Heres another really simple recipe for you to bear in mind for Autumn time when acorns are out in their numbers. Although a recipe for acorn coffee this drink doesn’t really resemble a taste anything like coffee, but it is still a very warming and nutritious, comforting drink to have on a cold winters evening.
If eaten raw acorns have a really bitter taste and will leave a funny astringent feeling in the mouth, some people presumed that they were poisonous to eat but they just don’t taste that good – and so its best to process them before making use of them.
Acorns are a plentiful food usually, especially after a wet year, and there is rarely an acorn shortage in the UK. For this acorn coffee recipe you won’t need a set amount of acorns, but a couple of handfuls should provide you with several servings of this drink.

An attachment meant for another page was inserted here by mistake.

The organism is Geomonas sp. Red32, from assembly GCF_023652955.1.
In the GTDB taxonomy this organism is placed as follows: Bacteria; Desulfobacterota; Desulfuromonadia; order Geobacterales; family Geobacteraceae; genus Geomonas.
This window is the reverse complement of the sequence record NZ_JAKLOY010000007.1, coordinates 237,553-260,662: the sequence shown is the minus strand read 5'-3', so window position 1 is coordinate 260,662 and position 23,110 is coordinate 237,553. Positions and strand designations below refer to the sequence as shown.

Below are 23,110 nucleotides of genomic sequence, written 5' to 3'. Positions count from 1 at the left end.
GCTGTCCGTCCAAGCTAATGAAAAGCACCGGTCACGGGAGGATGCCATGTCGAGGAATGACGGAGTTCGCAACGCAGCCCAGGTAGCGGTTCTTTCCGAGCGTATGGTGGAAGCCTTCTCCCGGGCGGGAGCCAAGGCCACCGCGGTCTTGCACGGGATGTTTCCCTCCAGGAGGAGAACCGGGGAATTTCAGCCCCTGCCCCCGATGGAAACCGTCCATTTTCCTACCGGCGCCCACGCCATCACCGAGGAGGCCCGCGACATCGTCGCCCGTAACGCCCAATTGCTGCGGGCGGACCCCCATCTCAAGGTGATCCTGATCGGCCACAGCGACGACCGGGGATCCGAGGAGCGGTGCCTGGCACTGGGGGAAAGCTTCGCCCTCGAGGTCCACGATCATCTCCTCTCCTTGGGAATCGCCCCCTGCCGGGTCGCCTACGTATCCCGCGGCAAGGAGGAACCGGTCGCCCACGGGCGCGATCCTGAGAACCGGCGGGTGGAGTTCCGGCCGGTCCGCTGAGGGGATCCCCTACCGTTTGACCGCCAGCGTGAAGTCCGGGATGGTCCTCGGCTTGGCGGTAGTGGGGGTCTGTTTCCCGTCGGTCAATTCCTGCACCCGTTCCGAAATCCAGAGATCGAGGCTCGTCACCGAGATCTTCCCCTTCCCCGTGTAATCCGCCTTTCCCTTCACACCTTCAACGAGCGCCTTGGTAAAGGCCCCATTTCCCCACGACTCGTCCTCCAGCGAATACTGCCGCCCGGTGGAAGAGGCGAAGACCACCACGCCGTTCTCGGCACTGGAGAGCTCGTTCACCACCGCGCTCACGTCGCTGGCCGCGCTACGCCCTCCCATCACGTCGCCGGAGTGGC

Boil the acorns, shell included, for about 20 minutes. After this time you should let the acorns cool before trying to peel them from their hard outer shell. By boiling them you make peeling them easier and reduce their bitterness slightly. After removing the shell, peel off their outer skin.
Next you need to split the acorns, which you can do with a knife or pestle and morter type implement. Put the split acorns in a warm area to dry for about 24 hours. An airing cupboard or warm kitchen worktop is an ideal place to remove moisture from the acorns.
Finally you need to grind the split acorns up, if you can use a coffee grinder then use one, if not then just try to grind them as finely as possible. Place the grounded acorns onto a baking sheet and either place under a grill or in an oven to roast them until dark brown. You need to pay close attention to stop them from burning.
Place around 3 tablespoons of the ground acorns in a cup of boiling water, like you would usually do with coffee beans. Add some milk and a small amount of sugar, and the acorn coffee is ready to drink.